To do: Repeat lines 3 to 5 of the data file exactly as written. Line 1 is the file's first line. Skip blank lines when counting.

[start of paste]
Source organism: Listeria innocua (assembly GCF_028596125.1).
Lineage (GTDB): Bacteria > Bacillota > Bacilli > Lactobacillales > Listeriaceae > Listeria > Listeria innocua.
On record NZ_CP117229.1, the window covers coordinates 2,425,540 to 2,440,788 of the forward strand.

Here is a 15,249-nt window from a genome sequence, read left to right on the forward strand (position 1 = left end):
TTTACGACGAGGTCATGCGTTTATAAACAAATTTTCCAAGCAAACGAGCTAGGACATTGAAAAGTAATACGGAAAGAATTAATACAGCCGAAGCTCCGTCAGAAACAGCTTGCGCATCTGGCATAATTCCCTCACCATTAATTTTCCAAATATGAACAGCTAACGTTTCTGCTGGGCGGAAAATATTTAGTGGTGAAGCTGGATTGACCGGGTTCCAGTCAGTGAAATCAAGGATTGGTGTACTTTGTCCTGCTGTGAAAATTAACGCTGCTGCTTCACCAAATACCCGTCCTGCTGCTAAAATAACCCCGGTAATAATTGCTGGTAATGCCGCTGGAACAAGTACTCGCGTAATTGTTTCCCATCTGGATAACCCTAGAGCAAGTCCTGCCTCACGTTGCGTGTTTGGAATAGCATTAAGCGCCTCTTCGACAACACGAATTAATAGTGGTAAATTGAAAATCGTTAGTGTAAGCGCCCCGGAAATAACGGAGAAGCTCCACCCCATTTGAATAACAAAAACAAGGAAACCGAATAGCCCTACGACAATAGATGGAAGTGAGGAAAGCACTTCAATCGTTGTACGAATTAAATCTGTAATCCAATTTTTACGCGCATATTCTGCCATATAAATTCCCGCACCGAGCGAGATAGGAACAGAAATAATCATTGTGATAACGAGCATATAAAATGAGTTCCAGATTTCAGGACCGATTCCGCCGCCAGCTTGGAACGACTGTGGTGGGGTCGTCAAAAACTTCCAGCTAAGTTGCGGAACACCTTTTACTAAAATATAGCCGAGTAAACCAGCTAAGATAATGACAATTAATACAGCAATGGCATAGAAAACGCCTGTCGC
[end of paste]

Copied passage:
On record NZ_CP117229.1, the window covers coordinates 2,425,540 to 2,440,788 of the forward strand.

Here is a 15,249-nt window from a genome sequence, read left to right on the forward strand (position 1 = left end):
TTTACGACGAGGTCATGCGTTTATAAACAAATTTTCCAAGCAAACGAGCTAGGACATTGAAAAGTAATACGGAAAGAATTAATACAGCCGAAGCTCCGTCAGAAACAGCTTGCGCATCTGGCATAATTCCCTCACCATTAATTTTCCAAATATGAACAGCTAACGTTTCTGCTGGGCGGAAAATATTTAGTGGTGAAGCTGGATTGACCGGGTTCCAGTCAGTGAAATCAAGGATTGGTGTACTTTGTCCTGCTGTGAAAATTAACGCTGCTGCTTCACCAAATACCCGTCCTGCTGCTAAAATAACCCCGGTAATAATTGCTGGTAATGCCGCTGGAACAAGTACTCGCGTAATTGTTTCCCATCTGGATAACCCTAGAGCAAGTCCTGCCTCACGTTGCGTGTTTGGAATAGCATTAAGCGCCTCTTCGACAACACGAATTAATAGTGGTAAATTGAAAATCGTTAGTGTAAGCGCCCCGGAAATAACGGAGAAGCTCCACCCCATTTGAATAACAAAAACAAGGAAACCGAATAGCCCTACGACAATAGATGGAAGTGAGGAAAGCACTTCAATCGTTGTACGAATTAAATCTGTAATCCAATTTTTACGCGCATATTCTGCCATATAAATTCCCGCACCGAGCGAGATAGGAACAGAAATAATCATTGTGATAACGAGCATATAAAATGAGTTCCAGATTTCAGGACCGATTCCGCCGCCAGCTTGGAACGACTGTGGTGGGGTCGTCAAAAACTTCCAGCTAAGTTGCGGAACACCTTTTACTAAAATATAGCCGAGTAAACCAGCTAAGATAATGACAATTAATACAGCAATGGCATAGAAAACGCCTGTCGC